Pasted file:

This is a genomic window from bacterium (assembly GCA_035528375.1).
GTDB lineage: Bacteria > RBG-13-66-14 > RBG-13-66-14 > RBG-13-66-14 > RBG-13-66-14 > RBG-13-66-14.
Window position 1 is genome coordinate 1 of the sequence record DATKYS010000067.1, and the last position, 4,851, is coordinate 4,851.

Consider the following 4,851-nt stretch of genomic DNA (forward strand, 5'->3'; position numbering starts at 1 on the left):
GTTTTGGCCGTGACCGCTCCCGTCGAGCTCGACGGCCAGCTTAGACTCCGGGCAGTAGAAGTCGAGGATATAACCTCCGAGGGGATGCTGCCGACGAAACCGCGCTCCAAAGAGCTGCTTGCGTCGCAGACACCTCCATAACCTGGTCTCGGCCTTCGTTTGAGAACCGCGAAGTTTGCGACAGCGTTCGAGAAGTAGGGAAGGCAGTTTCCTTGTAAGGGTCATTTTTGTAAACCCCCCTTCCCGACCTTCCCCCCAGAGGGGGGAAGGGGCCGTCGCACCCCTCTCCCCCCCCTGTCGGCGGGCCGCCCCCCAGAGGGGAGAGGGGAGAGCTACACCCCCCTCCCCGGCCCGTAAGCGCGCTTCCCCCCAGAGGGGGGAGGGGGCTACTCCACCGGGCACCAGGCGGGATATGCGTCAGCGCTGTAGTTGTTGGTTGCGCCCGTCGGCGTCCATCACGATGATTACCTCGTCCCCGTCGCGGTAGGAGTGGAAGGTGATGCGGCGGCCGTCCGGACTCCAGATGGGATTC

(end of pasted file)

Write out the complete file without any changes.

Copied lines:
This is a genomic window from bacterium (assembly GCA_035528375.1).
GTDB lineage: Bacteria > RBG-13-66-14 > RBG-13-66-14 > RBG-13-66-14 > RBG-13-66-14 > RBG-13-66-14.
Window position 1 is genome coordinate 1 of the sequence record DATKYS010000067.1, and the last position, 4,851, is coordinate 4,851.

Consider the following 4,851-nt stretch of genomic DNA (forward strand, 5'->3'; position numbering starts at 1 on the left):
GTTTTGGCCGTGACCGCTCCCGTCGAGCTCGACGGCCAGCTTAGACTCCGGGCAGTAGAAGTCGAGGATATAACCTCCGAGGGGATGCTGCCGACGAAACCGCGCTCCAAAGAGCTGCTTGCGTCGCAGACACCTCCATAACCTGGTCTCGGCCTTCGTTTGAGAACCGCGAAGTTTGCGACAGCGTTCGAGAAGTAGGGAAGGCAGTTTCCTTGTAAGGGTCATTTTTGTAAACCCCCCTTCCCGACCTTCCCCCCAGAGGGGGGAAGGGGCCGTCGCACCCCTCTCCCCCCCCTGTCGGCGGGCCGCCCCCCAGAGGGGAGAGGGGAGAGCTACACCCCCCTCCCCGGCCCGTAAGCGCGCTTCCCCCCAGAGGGGGGAGGGGGCTACTCCACCGGGCACCAGGCGGGATATGCGTCAGCGCTGTAGTTGTTGGTTGCGCCCGTCGGCGTCCATCACGATGATTACCTCGTCCCCGTCGCGGTAGGAGTGGAAGGTGATGCGGCGGCCGTCCGGACTCCAGATGGGATTC